Welcome to the latest issue of The Districts, where we chronicle the people, issues and activities impacting special districts across the U.S.
In late 2018, we conducted a national survey of special districts to understand their priorities, resources and workloads. Based on responses from more than 150 special districts, one key takeaway is that districts typically have a lean staff serving a large constituent base. Nearly 70 percent of responding districts have 50 employees or less, yet the majority of districts serve more than 50,000 constituents. Many districts have their administrative budgets capped by law at 1 percent of their total budgets, however other factors are at work, too. District leaders ranked budget and cost control as their top priority, indicating few have the resources for staff expansion. Special districts, like other units of government, struggle to compete with private employers for talent.
Throughout last year we saw districts responding to these pressures by automating controls and processes, strengthening mobile tools, and modernizing systems in order to deliver better service and more value with existing staff. We expect this trend to continue, with special districts seeking new technology to improve efficiency and data-driven insights to drive smart resource allocation.
2019 Special Districts Program activities are ramping up. This years Special Districts Summits will be bigger than ever. We’’re planning live regional events in the following cities:
Look for dates and agendas soon on the Special Districts Program events page.
Citizen expectations for digital services are higher than ever before, presenting both a challenge and opportunity for Special Districts. Often, Special Districts are on the front line of customer experience delivering essential services, including water and power; operating airports and seaports; and managing transit systems and parks. As service expectations evolve, providing a superior customer experience is increasingly important to their success. –
Join us Feb. 28 to hear how special district leaders are transforming how they deliver value to constituents by increasing efficiencies which impact their bottom line. This fast-paced, 60-minute webcast will share great ideas for satisfying customer demands, empowering your workforce and improving performance. Register now for this important free event.
The Elsinore Valley Municipal Water District in Riverside, Calif., offers a real-world example of how technology modernization can drive efficiency, service and value. The district -- which serves 144,000 water and wastewater clients across 97 square miles -- recently rolled out smart meters to its customers and is now moving critical business systems to the cloud.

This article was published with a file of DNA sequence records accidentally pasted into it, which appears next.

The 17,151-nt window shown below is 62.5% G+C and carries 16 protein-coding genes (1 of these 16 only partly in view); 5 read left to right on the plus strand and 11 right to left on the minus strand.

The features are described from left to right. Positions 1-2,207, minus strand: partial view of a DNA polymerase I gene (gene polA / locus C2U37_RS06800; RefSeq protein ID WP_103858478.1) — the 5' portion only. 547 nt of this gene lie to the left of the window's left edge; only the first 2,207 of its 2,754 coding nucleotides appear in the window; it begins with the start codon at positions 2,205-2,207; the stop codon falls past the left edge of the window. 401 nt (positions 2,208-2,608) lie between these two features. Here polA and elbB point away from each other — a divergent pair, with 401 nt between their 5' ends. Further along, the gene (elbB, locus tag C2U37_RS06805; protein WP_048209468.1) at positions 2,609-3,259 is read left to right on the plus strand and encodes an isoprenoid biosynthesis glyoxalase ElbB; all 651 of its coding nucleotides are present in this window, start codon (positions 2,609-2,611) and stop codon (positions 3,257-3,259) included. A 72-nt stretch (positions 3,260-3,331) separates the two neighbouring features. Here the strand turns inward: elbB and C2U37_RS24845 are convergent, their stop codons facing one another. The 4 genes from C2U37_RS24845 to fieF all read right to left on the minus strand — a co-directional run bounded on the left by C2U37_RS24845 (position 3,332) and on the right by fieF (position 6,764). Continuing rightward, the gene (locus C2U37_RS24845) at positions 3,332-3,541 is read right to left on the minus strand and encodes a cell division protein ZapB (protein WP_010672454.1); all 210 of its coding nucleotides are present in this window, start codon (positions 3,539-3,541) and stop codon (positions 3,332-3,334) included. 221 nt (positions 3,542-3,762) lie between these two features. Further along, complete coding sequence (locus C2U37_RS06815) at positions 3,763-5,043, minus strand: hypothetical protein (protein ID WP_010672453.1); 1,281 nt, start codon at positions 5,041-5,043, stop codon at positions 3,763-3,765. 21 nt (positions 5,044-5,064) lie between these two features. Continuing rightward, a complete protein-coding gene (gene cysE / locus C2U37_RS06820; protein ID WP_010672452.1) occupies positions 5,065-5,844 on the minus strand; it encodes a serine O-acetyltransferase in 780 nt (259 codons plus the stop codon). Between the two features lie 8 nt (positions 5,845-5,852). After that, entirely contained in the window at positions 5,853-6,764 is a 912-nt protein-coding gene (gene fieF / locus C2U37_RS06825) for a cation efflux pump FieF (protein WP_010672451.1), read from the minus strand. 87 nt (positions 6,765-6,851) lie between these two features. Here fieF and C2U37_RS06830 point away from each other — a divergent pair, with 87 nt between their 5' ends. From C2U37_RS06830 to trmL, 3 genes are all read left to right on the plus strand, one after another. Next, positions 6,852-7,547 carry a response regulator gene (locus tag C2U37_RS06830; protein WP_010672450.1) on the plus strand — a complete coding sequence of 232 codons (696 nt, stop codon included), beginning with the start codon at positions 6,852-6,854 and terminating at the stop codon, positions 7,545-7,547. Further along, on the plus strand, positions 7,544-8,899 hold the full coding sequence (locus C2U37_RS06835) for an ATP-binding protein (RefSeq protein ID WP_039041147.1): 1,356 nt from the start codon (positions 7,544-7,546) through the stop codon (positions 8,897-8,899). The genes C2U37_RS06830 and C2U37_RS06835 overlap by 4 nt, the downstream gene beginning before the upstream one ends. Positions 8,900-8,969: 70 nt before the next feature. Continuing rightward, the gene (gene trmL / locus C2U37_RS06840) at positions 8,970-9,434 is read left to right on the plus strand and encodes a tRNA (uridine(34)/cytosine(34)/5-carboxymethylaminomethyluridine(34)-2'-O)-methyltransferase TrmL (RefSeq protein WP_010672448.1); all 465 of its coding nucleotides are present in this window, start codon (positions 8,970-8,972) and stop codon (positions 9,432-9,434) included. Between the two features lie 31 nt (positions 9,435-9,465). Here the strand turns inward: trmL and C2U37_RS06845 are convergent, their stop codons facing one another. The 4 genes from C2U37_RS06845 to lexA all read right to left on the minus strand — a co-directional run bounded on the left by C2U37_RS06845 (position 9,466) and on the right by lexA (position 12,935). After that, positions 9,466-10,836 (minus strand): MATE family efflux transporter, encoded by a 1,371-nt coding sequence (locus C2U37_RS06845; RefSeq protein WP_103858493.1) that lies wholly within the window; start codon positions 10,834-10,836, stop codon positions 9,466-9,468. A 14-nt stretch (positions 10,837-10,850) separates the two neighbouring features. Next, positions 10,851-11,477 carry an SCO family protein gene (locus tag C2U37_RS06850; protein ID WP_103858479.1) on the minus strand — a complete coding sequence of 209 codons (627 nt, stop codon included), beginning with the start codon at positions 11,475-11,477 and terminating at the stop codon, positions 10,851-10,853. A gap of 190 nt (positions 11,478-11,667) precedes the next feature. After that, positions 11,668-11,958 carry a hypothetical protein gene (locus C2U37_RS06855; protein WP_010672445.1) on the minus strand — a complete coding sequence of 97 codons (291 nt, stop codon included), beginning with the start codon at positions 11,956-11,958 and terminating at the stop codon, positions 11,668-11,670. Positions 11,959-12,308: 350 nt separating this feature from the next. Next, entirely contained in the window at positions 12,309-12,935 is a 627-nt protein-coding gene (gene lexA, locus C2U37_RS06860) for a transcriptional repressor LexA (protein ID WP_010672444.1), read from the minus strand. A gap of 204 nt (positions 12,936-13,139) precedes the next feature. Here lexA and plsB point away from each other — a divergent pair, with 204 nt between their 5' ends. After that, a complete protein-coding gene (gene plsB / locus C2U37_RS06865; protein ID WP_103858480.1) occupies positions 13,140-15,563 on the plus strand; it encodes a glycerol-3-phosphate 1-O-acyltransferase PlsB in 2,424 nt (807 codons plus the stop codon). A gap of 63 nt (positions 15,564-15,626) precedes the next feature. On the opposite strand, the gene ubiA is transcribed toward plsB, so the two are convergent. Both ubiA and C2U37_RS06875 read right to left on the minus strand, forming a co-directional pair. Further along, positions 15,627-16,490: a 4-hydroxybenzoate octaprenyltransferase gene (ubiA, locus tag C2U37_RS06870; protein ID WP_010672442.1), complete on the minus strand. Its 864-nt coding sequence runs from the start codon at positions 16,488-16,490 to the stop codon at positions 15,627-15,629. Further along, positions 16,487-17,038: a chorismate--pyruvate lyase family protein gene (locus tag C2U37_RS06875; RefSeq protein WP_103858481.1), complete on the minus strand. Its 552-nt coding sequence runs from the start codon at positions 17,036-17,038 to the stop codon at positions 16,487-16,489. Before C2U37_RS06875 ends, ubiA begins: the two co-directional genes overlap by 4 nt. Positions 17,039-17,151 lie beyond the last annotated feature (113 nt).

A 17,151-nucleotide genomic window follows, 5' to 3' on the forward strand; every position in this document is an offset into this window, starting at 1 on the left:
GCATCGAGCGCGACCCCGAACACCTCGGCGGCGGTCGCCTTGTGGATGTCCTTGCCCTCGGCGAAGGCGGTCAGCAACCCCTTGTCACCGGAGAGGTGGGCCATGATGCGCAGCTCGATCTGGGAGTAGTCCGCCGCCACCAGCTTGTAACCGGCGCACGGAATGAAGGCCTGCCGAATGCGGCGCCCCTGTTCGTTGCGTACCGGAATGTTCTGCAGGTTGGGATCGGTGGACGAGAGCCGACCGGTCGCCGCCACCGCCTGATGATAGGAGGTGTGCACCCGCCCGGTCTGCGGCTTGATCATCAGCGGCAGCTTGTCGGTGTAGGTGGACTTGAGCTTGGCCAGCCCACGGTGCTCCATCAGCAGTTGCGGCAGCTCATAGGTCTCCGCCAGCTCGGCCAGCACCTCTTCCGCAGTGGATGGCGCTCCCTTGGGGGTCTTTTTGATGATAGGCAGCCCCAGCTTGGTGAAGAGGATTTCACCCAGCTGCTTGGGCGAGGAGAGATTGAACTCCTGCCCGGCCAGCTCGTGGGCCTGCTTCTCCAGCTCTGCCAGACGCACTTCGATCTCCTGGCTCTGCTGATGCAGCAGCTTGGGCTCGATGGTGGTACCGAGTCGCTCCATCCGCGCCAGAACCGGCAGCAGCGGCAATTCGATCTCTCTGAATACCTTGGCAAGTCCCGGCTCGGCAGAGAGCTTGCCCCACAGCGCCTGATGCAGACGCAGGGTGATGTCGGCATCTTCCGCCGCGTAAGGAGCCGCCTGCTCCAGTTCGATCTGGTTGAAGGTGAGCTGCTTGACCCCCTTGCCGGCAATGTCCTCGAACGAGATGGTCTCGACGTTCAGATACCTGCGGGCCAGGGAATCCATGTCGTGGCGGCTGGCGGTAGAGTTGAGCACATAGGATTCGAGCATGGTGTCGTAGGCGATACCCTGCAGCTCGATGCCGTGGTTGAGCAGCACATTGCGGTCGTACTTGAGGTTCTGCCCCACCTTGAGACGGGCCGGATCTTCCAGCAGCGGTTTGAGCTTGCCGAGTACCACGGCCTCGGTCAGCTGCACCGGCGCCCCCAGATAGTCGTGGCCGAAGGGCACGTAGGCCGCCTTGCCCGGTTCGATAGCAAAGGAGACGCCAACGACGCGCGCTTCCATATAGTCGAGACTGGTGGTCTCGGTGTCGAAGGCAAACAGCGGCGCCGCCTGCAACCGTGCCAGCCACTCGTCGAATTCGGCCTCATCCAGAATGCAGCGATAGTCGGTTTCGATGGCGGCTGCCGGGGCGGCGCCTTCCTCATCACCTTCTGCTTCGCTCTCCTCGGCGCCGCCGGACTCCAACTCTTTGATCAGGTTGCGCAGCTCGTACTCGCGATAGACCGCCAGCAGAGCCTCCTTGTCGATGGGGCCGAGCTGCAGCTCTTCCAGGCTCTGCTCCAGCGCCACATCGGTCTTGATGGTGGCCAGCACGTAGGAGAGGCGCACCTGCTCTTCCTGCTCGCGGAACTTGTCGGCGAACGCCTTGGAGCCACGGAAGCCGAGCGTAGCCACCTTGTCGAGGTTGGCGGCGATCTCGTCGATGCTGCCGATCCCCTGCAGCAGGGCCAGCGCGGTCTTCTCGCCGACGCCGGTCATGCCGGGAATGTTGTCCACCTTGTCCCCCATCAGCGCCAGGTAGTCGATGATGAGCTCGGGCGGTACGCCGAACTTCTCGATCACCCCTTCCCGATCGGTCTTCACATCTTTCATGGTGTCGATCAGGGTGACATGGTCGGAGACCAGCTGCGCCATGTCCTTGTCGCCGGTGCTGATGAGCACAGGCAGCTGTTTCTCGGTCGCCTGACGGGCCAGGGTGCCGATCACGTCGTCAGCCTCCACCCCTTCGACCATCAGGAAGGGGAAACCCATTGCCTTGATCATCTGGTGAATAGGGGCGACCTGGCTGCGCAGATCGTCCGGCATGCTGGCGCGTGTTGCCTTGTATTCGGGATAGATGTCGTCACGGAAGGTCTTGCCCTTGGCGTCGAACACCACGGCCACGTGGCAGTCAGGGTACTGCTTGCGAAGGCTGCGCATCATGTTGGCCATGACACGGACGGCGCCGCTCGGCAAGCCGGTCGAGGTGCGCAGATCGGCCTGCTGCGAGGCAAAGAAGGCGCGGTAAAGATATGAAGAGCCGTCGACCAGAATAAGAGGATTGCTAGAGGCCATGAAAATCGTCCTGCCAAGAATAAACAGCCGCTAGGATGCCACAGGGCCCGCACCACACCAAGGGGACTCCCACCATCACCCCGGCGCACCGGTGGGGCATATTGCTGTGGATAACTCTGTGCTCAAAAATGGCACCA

"As a growing organization we have ever more complex day-to-day processes, and we need a more modern system to support that," says IT Director Jim Ollerton. The district began deploying a cloud-based ERP system a year and a half ago, starting with financial and supply chain suites. It expects to migrate human resources functions to the cloud early this year and payroll by 2020.
"The new technology is transforming how the district operates," says Ollerton. My staff no longer has to maintain and patch those servers and applications. We are also paying our vendors quicker. The system runs more efficiently and staff now have better access to the data through the improved reporting tools.
Here are the latest stories from Special Districts around the country.
The Otay Water District in San Diego County uses camera-equipped drones to inspect water tanks, reservoirs and other facilities. The district says the technology makes inspections more efficient and keeps employees out of risky situations.
California’s Bay Area Rapid Transit District added a new multimodal trip-planning feature to its mobile app. Riders can use the tool to find transportation options from more than 30 operators across nine counties in the San Francisco metro area.
Rideshare service operator Lyft now displays public transit routes and schedules in its mobile app for users in select cities. The company recently rolled out the feature in Chicago. It’s also available in Santa Monica (Calif.); Seattle; Washington, D.C.; and Los Angeles.
New York City Mayor Bill DeBlasio says hell work with the state's Metropolitan Transit Authority to improve local bus service, which has seen declining ridership over the past five years. Plans include more dedicated bus lanes and traffic signal priority technology designed to get buses through intersections faster.
2019 Southeast Recap (Orlando)
August 9, 2019
Summit Northeast Highlights, Award Winners and More
July 19, 2019
2019 Northeast Recap (Philadelphia)
July 2, 2019
2019 West Recap (Anaheim)
June 11, 2019
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